Brent dips on euro zone woe, China move supports

Brent dips on euro zone woe, China move supports

However losses were trimmed and US crude turned positive after China’s central bank cut the reserve requirement ratio for its banks on Wednesday by 50 basis points for the first time in nearly three years.

Brent crude fell 49 cents to $110.33 by 1145 GMT. US crude gained 48 cents to $100.27 a barrel.

“More paper money in the market, that means more expensive oil," said Thorbjoern Bak Jensen, oil market analyst at Global Risk Management in Copenhagen.

“Never mind what bank is doing it - if one central bank is cutting rates or cutting service requirements that is something that supports oil prices in general."

The surprise move by China partially offset worries about lack of progress in resolving euro zone debt problems.

Euro zone finance ministers who met in Brussels on Tuesday could not say by how much they would increase the firepower of their rescue fund and may turn to the IMF for more help as soaring borrowing costs in Italy highlight the region’s serious structural economic problems.

“Europe has still not been able to come up with a clear plan, so there has not really been a change there, and I think there are continued worries," said Olivier Jakob, analyst at Petromatrix in Zug, Switzerland.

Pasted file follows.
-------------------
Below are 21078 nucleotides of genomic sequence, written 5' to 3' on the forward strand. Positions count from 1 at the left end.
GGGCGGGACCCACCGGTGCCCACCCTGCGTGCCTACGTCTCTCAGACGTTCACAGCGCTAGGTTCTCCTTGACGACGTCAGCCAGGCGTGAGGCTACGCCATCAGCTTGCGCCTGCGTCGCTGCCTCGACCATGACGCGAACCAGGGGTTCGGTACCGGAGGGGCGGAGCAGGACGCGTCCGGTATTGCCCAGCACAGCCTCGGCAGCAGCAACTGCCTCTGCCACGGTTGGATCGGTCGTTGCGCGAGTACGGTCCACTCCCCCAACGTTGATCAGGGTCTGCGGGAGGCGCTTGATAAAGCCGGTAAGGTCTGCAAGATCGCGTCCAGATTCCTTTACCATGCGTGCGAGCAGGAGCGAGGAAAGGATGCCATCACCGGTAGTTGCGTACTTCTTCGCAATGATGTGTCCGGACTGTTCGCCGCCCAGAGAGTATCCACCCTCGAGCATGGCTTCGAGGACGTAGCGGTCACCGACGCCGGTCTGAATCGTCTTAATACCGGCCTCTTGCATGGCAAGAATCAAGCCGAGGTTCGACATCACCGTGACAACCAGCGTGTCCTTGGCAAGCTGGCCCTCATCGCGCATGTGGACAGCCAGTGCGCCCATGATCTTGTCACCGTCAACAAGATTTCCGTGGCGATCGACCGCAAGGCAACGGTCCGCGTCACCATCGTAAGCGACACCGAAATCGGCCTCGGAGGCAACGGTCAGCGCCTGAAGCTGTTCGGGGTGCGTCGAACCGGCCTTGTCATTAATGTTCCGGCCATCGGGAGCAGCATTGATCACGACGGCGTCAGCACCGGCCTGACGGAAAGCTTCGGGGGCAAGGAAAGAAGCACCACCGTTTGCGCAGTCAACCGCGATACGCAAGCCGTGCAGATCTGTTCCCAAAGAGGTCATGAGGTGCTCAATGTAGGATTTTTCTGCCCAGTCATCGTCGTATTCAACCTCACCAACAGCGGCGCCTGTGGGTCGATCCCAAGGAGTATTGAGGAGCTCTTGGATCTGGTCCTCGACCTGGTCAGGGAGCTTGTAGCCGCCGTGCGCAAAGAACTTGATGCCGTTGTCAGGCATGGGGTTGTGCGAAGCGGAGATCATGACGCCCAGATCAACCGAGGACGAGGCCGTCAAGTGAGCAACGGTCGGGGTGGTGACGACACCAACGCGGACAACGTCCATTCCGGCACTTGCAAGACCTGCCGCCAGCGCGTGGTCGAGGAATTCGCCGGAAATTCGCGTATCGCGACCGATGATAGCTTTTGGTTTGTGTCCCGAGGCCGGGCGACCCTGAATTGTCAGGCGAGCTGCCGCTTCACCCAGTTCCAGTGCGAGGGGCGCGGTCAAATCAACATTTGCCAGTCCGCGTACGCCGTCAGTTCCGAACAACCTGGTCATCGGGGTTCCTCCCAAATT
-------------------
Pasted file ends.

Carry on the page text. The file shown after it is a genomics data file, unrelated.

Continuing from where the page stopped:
“When you’re looking at the yields that Italy has to pay and the downgrades on banks, et cetera, we’re not out of the woods yet in Europe."

Events in Iran, where Britain evacuated its diplomatic staff a day after protesters stormed and ransacked its embassy and residential compound, were being closely watched, though it provided limited support to the oil price.

Further clouding the outlook for risk sensitive assets, Standard & Poor’s cut its credit ratings of 15 big banking companies, mostly in Europe and the United States, on Tuesday as the result of an overhaul of its ratings criteria, reflecting weaker economic times ahead.


Investors awaited EIA inventory data released at 9:00pm, which was expected to show that oil inventories fell 200,000 barrels last week and imports probably held steady, a Reuters poll of analysts showed on Tuesday.

Data from industry group American Petroleum Institute on Tuesday showed that crude stocks rose 3.4 million barrels last week.

Distillate stocks rose 1.3 million barrels and gasoline stocks fell 173,000 barrels, while the refinery utilisation rose 0.5 percentage point, the API data showed.

Investors were also waiting for US ADP jobs data at 6:45pm, for more clues on the health of the US economy and the demand outlook.

Traders were watching developments in Sudan for clues on disruptions to supply.

Sudan has not stopped South Sudan’s oil exports and does not intend to, a Sudanese official said on Wednesday, two days after the acting oil minister said Sudan had halted South Sudanese government exports over a transit fee dispute.

On Monday, Sudan’s acting oil minister, Ali Ahmed Osman, said his country had decided to halt South Sudan’s oil exports - roughly 200,000 barrels per day - until the two sides came to an agreement.